APPEAL FROM THE CIRCUIT COURT OF THE SIXTH JUDICIAL CIRCUIT HUGHES COUNTY, SOUTH DAKOTA HONORABLE JAMES W. ANDERSON Judge.
The opinion of the court was delivered by: Tucker, Circuit Judge
[¶1.] The South Dakota State Banking Commission, Department of Revenue and Regulation, Division of Banking (Commission) approved an application by Dakota Prairie Bank (Dakota Prairie) to relocate its main office to Ft. Pierre, South Dakota. The circuit court affirmed the Commission's decision. First National Bank of Ft. Pierre (First National) appeals. We affirm.
[¶2.] Dakota Prairie is a South Dakota state chartered bank with its current place of business located in Presho, South Dakota and a branch bank in Draper, South Dakota. First National is a national bank with its current place of business in Ft. Pierre, South Dakota and has numerous branch banks in South Dakota.
[¶3.] Dakota Prairie applied to relocate its main office from Presho, South Dakota to Ft. Pierre, South Dakota to better serve its current customers in the Ft. Pierre area and to attract new business. Notice of a public hearing on the application was published. First National intervened and objected to Dakota Prairie's application.
[¶4.] The Commission is an administrative agency, under the direction and supervision of the Department of Revenue and Regulation, whose duties include reviewing, investigating and approving or disapproving applications to establish banks. See SDCL 51A-2-2 and SDCL 51A-3-9 through SDCL 51A-3-10. The Commission conducted a contested hearing in accordance with SDCL ch 1-26, heard lay and expert testimony, and received other evidence from both Dakota Prairie and First National.
[¶5.] The Director's investigation report to the Commission was introduced. The report concluded, among other things, that the proposed relocation would expand the banking services available to other area residents and would provide the opportunity for additional economic development in the Ft. Pierre community.
[¶6.] The Commission found that Dakota Prairie established a genuine intent to relocate its main office to Ft. Pierre and to convert its existing Presho office to a branch bank. Since Dakota Prairie had approximately $1.2 million in 114 deposit accounts and $1.6 million in loans to 36 customers in the Ft. Pierre/Pierre area, the relocation of the main office to Ft. Pierre would allow Dakota Prairie to better satisfy the needs of its existing customers in that area by providing a more convenient location. The primary service area for Dakota Prairie would be Ft. Pierre and Stanley County, and the secondary service area would be Pierre and Hughes County.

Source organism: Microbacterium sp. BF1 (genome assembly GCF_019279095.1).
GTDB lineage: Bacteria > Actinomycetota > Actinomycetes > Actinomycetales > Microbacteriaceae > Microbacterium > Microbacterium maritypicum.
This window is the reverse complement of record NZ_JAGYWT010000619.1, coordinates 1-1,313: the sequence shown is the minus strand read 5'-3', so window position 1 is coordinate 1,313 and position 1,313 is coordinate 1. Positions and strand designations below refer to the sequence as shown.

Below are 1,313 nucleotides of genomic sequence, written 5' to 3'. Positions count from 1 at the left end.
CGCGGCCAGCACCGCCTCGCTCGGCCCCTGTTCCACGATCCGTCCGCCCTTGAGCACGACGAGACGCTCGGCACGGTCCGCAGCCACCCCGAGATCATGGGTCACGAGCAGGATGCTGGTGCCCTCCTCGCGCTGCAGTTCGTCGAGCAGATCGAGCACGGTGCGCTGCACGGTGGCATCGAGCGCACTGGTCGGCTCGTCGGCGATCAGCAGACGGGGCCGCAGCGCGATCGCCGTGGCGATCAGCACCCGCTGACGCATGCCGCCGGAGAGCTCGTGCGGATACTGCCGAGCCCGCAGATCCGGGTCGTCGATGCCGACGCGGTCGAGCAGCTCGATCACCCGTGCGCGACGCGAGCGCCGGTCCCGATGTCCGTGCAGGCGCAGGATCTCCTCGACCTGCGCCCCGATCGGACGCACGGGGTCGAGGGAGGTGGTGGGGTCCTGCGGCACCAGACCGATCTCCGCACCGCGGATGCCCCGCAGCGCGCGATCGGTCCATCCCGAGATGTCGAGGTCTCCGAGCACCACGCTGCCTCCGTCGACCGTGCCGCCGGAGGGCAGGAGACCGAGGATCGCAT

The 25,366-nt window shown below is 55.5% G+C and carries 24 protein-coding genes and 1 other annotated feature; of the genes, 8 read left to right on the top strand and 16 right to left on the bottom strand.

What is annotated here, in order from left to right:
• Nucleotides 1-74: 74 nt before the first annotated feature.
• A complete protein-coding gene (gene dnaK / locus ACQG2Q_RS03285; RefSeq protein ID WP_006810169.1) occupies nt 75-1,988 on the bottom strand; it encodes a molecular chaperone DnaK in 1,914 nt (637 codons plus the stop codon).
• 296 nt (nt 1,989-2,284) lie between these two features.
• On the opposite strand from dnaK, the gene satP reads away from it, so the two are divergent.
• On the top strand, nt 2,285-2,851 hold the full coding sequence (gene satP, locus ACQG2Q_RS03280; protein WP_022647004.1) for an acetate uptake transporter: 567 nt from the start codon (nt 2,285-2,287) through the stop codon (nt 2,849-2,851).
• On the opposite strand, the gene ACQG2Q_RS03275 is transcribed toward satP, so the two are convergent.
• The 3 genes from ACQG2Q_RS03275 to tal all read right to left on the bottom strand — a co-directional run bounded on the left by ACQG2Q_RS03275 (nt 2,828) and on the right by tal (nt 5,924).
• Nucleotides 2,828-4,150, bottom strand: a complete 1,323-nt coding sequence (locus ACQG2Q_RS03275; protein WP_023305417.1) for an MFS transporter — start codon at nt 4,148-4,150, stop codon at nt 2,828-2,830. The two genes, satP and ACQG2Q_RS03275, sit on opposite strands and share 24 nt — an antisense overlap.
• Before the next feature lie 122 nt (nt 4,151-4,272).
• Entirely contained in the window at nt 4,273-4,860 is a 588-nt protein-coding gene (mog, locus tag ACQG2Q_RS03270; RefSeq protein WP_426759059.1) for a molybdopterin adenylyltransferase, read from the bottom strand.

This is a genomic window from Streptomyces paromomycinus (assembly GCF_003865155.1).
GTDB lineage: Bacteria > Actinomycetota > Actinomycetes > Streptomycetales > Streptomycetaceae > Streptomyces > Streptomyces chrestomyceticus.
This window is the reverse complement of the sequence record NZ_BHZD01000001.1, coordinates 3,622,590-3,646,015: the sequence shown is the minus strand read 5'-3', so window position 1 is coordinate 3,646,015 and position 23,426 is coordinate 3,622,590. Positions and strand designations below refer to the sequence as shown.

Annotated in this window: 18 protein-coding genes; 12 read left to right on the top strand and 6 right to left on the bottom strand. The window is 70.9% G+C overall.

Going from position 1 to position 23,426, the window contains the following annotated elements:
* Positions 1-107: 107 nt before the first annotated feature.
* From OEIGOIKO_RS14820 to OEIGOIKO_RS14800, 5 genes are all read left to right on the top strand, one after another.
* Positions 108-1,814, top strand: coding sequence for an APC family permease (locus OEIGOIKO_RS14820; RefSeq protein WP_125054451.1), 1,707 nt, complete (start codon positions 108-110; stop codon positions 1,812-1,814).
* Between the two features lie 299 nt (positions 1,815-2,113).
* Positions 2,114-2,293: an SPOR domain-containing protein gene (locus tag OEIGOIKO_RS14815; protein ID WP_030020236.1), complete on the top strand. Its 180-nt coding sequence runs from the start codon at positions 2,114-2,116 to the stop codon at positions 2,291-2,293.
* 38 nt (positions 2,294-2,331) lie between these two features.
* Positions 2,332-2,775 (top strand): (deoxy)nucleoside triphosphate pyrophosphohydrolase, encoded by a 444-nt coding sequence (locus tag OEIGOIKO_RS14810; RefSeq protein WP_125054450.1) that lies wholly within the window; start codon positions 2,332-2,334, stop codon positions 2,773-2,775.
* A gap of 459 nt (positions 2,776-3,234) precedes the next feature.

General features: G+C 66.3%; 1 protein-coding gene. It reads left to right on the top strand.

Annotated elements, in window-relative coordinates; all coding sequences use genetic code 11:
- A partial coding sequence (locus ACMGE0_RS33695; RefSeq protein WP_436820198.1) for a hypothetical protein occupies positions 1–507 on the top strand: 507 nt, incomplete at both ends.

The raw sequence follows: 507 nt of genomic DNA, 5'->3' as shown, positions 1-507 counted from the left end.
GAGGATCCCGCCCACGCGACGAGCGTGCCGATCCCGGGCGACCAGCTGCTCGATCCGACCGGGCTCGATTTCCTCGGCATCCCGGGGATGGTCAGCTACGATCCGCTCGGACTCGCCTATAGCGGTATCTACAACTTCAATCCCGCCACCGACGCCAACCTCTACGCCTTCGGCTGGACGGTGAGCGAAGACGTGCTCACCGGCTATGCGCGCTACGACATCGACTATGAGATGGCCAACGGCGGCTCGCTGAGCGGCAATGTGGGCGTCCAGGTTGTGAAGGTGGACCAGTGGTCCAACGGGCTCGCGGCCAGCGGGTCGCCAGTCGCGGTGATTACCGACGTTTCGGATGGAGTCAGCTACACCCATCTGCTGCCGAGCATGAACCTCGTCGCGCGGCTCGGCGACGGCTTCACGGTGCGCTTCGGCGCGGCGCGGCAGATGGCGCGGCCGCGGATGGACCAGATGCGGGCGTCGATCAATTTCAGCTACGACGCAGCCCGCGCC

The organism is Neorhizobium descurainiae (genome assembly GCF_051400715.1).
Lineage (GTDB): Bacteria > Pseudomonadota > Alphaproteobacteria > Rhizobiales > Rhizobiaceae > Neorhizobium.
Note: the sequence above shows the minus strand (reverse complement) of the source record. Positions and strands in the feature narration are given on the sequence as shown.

[¶7.] The Commission also found that there had been substantial economic development in the Ft. Pierre area since 1999. The City of Ft. Pierre has invested approximately $2 million per year on infrastructure improvements including expansion of the sewage lagoons, flood-proofing lift stations, implementing a backup generation station, and rehabilitating the wells and distribution system. Additionally, the property in the north area of Ft. Pierre is currently a more favorable location for residential development and construction than property in Pierre, which is evidenced by several new residential real estate developments in the north area of Ft. Pierre.
[¶8.] The Commission also found that there was a need in the community in and around Ft. Pierre for Dakota Prairie's proposed main office bank. The Commission relied on testimony from Dakota Prairie's expert, Dean Coddington, who found that the communities of Ft. Pierre and Pierre had the ability to support the proposed relocation. The banking environment in the primary and secondary service areas has grown steadily. The deposits in the primary and secondary service areas have increased from $298 million in 1999 to $495 million in 2006, which is an average gain of $28.1 million per year. Coddington projected that Dakota Prairie would reach a deposit level of $11 million in the primary and secondary service areas by the third year of operation.
[¶9.] The Commission concluded that Dakota Prairie had met the criteria established by SDCL 51A-3-9 by a preponderance of the evidence and voted 4-0 to approve Dakota Prairie's application. The circuit court affirmed that decision. First National appeals, raising three issues:
Whether substantial rights of First National have been prejudiced because of the administrative findings, inferences, conclusions, or decisions.
Whether the Commission's actions were arbitrary, capricious, and an abuse of discretion.
Whether the Commission abused its discretion by approving the application of Dakota Prairie.
[¶10.] The standard of review of an administrative decision is governed by SDCL 1-26-36:
The court shall give great weight to the findings made and inferences drawn by an agency on questions of fact.
The court may affirm the decision of the agency or remand the case for further proceedings. The court may reverse or modify the decision if substantial rights of the appellant have been prejudiced because the administrative findings, inferences, conclusions, or decisions are:
(1) In violation of constitutional or statutory provisions;
(2) In excess of the statutory authority ...